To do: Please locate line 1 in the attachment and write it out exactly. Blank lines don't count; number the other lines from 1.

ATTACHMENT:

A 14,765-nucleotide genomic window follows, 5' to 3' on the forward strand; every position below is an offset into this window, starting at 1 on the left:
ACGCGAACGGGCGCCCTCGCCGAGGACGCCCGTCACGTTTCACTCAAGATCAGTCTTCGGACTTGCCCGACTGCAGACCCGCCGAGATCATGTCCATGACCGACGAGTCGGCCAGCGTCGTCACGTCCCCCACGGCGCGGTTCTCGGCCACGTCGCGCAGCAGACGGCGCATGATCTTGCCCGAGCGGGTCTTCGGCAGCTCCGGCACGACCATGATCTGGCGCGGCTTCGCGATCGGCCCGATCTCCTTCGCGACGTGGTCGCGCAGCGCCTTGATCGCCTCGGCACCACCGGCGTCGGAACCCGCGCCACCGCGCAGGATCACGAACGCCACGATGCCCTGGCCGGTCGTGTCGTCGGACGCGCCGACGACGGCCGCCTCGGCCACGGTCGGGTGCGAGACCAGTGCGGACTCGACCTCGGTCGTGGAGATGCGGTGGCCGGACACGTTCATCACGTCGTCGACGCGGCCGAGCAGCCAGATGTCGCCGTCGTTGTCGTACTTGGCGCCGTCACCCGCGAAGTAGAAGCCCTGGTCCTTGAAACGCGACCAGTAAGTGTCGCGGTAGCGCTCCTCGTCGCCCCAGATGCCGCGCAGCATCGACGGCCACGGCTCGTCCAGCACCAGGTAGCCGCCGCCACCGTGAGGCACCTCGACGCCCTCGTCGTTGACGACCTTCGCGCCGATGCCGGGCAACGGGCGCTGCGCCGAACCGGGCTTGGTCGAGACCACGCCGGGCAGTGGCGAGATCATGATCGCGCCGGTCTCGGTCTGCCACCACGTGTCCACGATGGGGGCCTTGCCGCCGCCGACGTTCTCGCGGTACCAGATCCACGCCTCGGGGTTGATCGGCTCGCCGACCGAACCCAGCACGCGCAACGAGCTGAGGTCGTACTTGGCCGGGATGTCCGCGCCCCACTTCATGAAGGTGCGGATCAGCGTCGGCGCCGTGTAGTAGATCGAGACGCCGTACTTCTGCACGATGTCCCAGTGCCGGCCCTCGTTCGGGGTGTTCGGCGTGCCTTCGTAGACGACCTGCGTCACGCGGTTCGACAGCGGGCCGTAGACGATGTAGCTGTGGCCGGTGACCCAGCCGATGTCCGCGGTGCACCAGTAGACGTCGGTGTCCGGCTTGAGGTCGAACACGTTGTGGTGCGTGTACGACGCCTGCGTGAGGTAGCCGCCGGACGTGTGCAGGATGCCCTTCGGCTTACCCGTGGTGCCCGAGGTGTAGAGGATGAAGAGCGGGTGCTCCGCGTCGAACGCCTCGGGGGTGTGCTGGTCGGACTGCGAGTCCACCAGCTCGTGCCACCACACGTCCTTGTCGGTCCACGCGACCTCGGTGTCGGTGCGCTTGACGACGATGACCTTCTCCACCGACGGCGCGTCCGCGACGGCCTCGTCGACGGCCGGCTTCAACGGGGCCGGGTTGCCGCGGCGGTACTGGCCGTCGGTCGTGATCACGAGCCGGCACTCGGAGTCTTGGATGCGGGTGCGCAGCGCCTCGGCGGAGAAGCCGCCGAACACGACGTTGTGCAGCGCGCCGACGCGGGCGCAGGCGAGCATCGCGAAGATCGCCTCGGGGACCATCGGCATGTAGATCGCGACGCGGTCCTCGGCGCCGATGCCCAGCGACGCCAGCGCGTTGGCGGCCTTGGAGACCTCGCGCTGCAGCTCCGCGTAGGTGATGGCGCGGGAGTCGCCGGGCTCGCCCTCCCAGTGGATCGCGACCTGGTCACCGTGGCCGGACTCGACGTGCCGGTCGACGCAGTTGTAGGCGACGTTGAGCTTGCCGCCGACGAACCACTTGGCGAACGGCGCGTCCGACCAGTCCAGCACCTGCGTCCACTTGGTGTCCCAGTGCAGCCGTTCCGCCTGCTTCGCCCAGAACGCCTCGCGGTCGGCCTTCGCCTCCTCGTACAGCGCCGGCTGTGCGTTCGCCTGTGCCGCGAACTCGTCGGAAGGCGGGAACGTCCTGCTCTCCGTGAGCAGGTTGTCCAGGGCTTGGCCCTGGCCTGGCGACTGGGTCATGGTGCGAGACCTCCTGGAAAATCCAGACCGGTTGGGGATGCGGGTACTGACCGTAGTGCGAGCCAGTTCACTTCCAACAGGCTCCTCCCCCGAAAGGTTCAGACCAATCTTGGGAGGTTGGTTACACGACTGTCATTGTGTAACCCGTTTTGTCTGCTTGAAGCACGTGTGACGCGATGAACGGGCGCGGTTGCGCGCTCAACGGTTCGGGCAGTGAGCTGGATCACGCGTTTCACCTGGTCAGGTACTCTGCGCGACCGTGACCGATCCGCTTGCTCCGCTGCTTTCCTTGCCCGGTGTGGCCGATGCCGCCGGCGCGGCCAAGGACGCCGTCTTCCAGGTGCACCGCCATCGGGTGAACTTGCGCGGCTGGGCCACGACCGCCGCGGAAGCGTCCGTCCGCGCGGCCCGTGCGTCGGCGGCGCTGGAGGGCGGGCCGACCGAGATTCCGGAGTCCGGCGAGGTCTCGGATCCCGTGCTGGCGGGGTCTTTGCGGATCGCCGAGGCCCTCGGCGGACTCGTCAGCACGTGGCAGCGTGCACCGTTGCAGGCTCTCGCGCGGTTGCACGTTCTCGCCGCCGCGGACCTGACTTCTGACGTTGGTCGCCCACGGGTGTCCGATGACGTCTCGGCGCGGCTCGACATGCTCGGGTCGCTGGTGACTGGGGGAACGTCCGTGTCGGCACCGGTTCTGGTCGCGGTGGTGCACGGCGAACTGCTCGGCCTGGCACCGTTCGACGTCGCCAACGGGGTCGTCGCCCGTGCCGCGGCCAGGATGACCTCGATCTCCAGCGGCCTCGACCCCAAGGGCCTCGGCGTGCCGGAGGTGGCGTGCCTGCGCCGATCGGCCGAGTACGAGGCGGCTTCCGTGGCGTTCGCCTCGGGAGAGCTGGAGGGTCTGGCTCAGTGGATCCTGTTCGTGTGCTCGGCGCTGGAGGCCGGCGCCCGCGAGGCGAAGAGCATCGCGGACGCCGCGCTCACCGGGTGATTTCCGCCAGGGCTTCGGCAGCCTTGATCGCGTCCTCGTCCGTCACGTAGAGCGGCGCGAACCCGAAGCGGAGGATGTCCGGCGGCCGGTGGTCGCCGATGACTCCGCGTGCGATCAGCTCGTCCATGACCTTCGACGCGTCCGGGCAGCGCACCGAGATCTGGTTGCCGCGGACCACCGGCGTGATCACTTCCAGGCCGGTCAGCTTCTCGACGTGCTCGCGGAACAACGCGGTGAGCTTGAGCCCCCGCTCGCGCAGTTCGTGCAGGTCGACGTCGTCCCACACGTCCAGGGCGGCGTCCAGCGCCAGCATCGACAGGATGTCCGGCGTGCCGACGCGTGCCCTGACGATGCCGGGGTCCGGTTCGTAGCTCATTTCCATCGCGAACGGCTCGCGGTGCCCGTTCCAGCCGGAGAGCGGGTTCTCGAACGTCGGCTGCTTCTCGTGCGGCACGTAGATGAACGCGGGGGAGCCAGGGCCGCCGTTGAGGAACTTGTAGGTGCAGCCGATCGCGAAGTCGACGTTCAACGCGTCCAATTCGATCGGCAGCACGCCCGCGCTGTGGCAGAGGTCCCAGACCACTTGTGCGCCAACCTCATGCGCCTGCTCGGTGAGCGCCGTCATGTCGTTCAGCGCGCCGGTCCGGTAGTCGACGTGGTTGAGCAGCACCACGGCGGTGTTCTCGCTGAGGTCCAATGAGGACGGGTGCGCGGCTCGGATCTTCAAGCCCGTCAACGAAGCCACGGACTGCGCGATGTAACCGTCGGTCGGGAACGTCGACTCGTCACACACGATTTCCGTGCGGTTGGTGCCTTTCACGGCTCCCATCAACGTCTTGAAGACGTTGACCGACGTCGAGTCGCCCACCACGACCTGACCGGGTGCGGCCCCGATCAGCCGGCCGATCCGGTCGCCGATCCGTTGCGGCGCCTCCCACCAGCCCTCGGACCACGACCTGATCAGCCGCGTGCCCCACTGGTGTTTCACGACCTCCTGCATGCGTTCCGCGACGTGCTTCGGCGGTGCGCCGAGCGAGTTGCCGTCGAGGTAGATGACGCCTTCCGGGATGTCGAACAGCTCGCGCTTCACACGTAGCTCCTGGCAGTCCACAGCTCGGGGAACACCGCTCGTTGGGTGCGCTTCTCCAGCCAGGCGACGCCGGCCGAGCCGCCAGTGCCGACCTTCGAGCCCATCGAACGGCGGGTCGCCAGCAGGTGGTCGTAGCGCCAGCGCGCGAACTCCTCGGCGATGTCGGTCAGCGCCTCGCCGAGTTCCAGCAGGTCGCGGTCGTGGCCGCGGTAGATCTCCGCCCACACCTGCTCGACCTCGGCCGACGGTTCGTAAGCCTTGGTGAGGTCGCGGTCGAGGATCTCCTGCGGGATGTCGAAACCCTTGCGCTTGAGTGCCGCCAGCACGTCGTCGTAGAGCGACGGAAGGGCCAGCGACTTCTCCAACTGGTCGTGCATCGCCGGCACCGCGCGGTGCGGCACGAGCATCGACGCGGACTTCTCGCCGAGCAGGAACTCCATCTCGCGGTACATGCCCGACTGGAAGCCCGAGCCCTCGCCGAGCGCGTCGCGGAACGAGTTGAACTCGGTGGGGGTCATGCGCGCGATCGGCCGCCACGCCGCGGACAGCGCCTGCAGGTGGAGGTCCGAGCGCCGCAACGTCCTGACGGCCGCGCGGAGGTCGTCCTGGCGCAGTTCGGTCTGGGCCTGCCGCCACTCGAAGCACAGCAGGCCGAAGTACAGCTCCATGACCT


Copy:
A 14,765-nucleotide genomic window follows, 5' to 3' on the forward strand; every position below is an offset into this window, starting at 1 on the left: